by Howard Stephenson
A lot of dumb things are said by people who think tax increases are wonderful.
Some of the things that are being said publicly in Utah about the “need” for tax increases and the “courage” of those who propose them is frightening to me. We seem to have arrived at a place in history when economic ignorance is so widespread that some, if not most, really believe that the people’s money is better spent by government than by those who earned it.
In the last part of his tenure as our nation’s chief executive, President Clinton made his famous statement about what to do with the federal surplus: spend it to improve government or give it back to the people in the form of permanent tax cuts. Congress was debating tax cuts, which eventually passed, and Clinton was doing his darndest to thwart them. The President argued that if the money were given back to the people, they might not spend it in the right way, but if it were kept by government the money could be put to use in ways that would benefit everyone.
He said this with a straight face and I believe he meant it. I’m also convinced that millions of Americans believed that what he proposed was the right thing to do.
During the last few months there has been a similar mood among public figures in the Beehive State.
A record number of school districts are adopting property tax increases this year. At Murray School District’s Truth-in-Taxation hearing there were many — including teachers and school employees — who spoke in favor of the tax increase, saying it was the right thing to do for our kids, even though nearly all of the $1.3 million tax increase was actually not benefiting today’s kids at all. I don’t believe many of those supporting the tax increase knew what the money was being spent on, they just liked the thought of a tax increase.
Murray district is increasing taxes to create a sinking fund to replace a jr. high school ten years from now! Somehow the school board feels that bonding should be avoided, so they’re building a $15 million reserve to be used in ten years. Not one of the children attending Murray School District today will benefit from this huge tax increase.
I tried to explain to the school board the lost opportunity costs to taxpayers in taking this money before it is actually needed. I tried to explain that bonding for capital projects is not deficit spending like Washington has done in paying for current operating costs with tomorrow’s tax dollars. I pointed out that school districts pay much lower interest costs on bonds than taxpayers could obtain individually. And I explained the ages-old concept that those who benefit from the building should pay for it while it is being used.
I was blown away by the response of a district representative. One school official justified the $50 per year tax hike on an average home by saying, “To you it’s not a lot of money. But when we get $50 from everyone, then we can do a lot with that.”
At numerous Truth-in-Taxation hearings, we constantly hear government employees, who financially gain from tax hikes, applauding elected officials for their “courage” in raising taxes.
Cities and community organizations in Utah County are now insisting that the county commission place the 1/10th of a cent Zoo, Arts, & Parks tax on the ballot. Fortunately, at the current time only one of the three commissioners say they will vote in favor of the ballot placement. However, Provo’s Daily Herald editorialized in favor of the tax hike by stating “And [the ZAP tax] is a practically painless tax. Most people won’t even bend over to pick up a penny . . . parting with a penny on every $10 is insignificant.”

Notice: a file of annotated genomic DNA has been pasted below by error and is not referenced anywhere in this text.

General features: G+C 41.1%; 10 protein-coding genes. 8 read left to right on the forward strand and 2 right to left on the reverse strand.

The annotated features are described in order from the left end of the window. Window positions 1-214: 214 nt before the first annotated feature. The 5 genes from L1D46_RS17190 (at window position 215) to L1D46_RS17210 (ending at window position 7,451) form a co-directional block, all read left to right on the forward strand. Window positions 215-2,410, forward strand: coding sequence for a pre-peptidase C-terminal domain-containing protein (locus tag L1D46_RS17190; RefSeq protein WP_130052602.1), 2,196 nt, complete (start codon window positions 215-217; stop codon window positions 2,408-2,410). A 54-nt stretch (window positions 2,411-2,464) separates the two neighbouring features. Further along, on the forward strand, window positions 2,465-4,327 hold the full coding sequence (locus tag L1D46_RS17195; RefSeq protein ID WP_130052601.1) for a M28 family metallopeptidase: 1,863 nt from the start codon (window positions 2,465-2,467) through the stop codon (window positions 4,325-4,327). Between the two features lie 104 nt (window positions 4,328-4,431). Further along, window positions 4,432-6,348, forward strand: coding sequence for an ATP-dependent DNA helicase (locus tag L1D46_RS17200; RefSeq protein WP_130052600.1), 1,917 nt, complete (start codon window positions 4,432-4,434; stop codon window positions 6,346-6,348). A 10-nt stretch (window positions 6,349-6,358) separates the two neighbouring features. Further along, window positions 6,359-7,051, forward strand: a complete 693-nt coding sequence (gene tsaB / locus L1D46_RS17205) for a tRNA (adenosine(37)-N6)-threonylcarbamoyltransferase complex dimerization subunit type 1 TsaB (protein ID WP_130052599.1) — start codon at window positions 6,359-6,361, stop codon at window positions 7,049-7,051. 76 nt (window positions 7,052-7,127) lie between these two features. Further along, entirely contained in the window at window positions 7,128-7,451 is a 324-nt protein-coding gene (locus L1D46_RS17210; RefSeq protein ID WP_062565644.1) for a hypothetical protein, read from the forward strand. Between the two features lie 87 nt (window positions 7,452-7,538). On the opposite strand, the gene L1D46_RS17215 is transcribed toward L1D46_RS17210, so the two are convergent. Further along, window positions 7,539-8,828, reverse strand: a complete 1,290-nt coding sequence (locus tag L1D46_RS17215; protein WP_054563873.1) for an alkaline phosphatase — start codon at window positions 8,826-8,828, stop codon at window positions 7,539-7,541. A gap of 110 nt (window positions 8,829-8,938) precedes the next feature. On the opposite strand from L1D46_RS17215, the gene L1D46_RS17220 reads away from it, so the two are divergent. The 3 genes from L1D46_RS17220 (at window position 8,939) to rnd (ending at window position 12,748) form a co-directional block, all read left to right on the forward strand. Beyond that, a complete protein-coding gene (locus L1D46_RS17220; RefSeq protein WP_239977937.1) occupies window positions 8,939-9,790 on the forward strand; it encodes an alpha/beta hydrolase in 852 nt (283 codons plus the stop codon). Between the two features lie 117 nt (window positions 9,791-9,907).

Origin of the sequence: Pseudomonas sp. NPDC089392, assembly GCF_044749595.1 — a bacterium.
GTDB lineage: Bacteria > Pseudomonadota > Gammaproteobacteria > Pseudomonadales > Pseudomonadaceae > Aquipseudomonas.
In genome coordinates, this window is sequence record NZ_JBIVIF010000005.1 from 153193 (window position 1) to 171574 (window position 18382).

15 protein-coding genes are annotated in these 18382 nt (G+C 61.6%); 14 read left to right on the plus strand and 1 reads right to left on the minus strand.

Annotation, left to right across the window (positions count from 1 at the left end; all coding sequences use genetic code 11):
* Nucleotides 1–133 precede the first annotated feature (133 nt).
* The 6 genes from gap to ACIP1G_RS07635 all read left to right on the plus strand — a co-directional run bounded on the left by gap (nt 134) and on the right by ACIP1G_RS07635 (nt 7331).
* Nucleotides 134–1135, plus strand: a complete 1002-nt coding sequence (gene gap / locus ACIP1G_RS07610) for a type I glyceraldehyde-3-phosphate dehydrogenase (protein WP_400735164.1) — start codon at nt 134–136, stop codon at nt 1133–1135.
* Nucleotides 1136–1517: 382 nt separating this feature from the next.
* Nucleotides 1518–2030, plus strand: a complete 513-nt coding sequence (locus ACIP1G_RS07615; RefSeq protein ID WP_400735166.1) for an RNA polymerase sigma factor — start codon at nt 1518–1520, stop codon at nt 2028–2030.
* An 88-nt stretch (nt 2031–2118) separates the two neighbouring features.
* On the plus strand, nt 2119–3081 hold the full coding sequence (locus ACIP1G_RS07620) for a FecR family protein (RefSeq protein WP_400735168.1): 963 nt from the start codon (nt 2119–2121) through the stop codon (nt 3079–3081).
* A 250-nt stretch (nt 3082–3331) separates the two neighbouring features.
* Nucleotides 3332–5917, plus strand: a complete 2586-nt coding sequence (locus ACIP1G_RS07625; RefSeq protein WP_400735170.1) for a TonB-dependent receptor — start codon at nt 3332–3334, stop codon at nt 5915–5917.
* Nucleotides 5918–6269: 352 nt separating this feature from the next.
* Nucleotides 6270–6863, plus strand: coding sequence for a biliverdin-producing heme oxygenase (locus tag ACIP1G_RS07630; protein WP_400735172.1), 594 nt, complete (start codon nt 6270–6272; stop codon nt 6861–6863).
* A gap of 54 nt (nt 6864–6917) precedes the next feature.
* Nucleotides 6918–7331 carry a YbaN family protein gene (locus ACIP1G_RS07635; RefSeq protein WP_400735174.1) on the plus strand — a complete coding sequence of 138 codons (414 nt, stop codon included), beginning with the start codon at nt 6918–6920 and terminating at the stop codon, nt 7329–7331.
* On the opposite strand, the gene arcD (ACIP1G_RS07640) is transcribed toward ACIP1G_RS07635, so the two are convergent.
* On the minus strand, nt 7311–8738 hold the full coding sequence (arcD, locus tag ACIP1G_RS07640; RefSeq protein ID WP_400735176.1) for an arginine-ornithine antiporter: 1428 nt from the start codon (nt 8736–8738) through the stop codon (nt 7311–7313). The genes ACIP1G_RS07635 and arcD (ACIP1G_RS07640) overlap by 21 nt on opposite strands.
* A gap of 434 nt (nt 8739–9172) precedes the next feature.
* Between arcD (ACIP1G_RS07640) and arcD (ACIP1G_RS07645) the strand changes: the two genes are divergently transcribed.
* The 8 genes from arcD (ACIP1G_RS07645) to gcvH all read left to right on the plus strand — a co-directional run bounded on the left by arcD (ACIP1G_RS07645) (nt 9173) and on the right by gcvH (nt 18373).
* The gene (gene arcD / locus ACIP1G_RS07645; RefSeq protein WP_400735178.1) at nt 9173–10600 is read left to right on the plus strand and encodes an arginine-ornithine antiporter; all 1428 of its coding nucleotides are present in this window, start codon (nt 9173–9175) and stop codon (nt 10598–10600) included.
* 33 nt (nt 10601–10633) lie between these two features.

Last year at a Salt Lake County Council meeting where a tax hike was being discussed, a taxpayer publicly asked one of the council members how high the county government would have to raise taxes until they could finally say they had enough of the taxpayers’ money. One council member firmly and indignantly replied “Never!”
At a public meeting to discuss a tax hike, the public was invited to speak on the proposal. Before the first taxpayer could say a word, a member of the Salt Lake County Council blurted out “I don’t want to hear people saying they are overtaxed!” He and one other council member stormed out of the room when the first speaker said “our taxes are already too high”.
Cutting taxes during a recession has an excellent track record as evidenced by the economic recoveries that followed the federal tax cuts in the 1920s, 1960s, and 1980s. While policy makers around the world are implementing or are planning to implement tax cuts, local leaders have different ideas. Former Salt Lake County mayoral candidate Karen Crompton wrote in the Deseret News “Now, when the economy slows, carefully targeted revenue increases should be considered.” The State Board of Education has stated “Any consideration of ways and means to increase revenue cannot be considered ‘serious’ without considering increases in the various taxes collected.”
Some Utah Legislators are also looking at tax hikes for next session. Having spent nearly all rainy-day funds and having bonded for projects that were originally funded with ongoing revenue, the failure of the Utah legislature to seriously cut spending has set the stage for tax increases next January. Already, legislation is being prepared to increase income taxes, to enact new business taxes, and to impose a 10 cent per gallon gasoline tax increase in a state which already has the eighth highest tax.
In a state which has the 9th highest tax and fee burden there has never been a greater need for effective taxpayer advocacy. There is no greater misstatement in the public arena than the argument that state and local government is too small and under-funded.